Prior to endarterectomy, the field was irrigated until clear; systemic heparin was administered, and anesthesia was directed to achieve burst suppression with propofol for cerebral protection. Distal and proximal clips were applied, a linear arteriotomy was made, and then extended with Pott's scissors. Endarterectomy was performed without complication in the standard fashion with a Penfield 6 microdissector and microforceps [ Figure 2 ]. The plaque was firm, hard, and well-organized, with only a small focal area of ulceration. It tailed out proximally and distally relatively smoothly. No evidence of arterial dissection was observed. The lumen was irrigated with heparinized saline, and the arteriotomy was closed with 2 limbs of running 10-0 prolene suture. Following proximal clip removal, minimal bleeding at the loose suture-line was apparent. ICG administration revealed patency to the level of the posterior meningeal branch, but luminal obstruction was consistent with thrombus formation at the site of the endarterectomy. The suture line was re-opened, thrombectomy performed, perfusion briefly re-established, and definitive closure was reattempted. Repeat ICG revealed similar findings to the previous. Systemic hypertension was maintained throughout the exposure, augmented during clip occlusion, and slightly relaxed following completion of the endarterectomy. Burst suppression was maintained throughout the procedure.

Figure 2

Intraoperative photographs displaying (a) completion of the endarterectomy using micro-forceps and 6-Penfield microdissector and (b) completion of the nonautologous patch angioplasty. Used with permission from Barrow Neurological Institute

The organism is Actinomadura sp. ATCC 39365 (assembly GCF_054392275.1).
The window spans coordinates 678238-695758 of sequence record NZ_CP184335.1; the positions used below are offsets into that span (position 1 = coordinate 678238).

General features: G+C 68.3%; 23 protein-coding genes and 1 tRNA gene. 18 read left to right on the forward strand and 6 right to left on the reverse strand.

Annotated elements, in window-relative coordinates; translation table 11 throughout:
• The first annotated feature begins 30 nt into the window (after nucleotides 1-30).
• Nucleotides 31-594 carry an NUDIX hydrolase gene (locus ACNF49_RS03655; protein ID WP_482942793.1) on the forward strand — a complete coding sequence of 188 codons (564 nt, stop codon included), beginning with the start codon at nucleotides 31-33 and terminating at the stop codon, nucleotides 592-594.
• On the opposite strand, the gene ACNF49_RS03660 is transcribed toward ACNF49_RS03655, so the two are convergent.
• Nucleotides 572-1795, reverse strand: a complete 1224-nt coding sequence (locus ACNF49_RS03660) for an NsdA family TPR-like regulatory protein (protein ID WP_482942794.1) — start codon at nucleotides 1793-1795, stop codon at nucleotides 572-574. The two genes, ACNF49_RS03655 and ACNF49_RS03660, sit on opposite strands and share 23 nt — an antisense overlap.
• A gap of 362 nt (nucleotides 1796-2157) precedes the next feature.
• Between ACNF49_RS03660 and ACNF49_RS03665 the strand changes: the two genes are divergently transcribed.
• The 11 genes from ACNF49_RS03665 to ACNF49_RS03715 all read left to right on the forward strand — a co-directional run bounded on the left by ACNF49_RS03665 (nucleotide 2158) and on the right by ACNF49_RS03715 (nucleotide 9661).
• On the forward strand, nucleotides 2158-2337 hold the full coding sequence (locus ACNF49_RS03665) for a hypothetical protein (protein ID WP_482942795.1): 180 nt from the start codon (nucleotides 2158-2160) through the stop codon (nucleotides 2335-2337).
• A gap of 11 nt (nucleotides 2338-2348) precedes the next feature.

Before foregoing primary closure and converting to bypass, we elected to proceed with one more attempt to (i) reinspect the lumen for evidence of iatrogenic dissection and/or subintimal flap, (ii) trim the arteriotomy walls for any residual thrombogenic debris (e.g. intimal tags) at the arteriotomy line, and (iii) to attempt patch angioplasty given some concern for iatrogenic stenosis during the first two attempts at primary closure. Given concern about the ischemia time, the decision was made not to harvest saphenous vein. A Gore-Tex (W. L. Gore and Associates, Flagstaff, AZ) patch was trimmed and sutured in place with 9-0 prolene, accommodating a slight dilation at the site of the arteriotomy. Frequent and repeated back-bleeding from both the proximal and distal ends of the VA and brisk irrigation with heparinized saline at the anastomosis line was performed at 2-minute intervals during closure to prevent thrombosis [ Figure 2 ]. Backbleeding was relatively brisk from the proximal side, implying some collateral, but the stump pressure was not measured. Following clip removal, patency was demonstrated by suture line bleeding prior to final ligature, distal pulsations, final ICG angiography, and confirmed with Doppler ultrasound. There were no changes in SSEPs throughout the entirety of the procedure.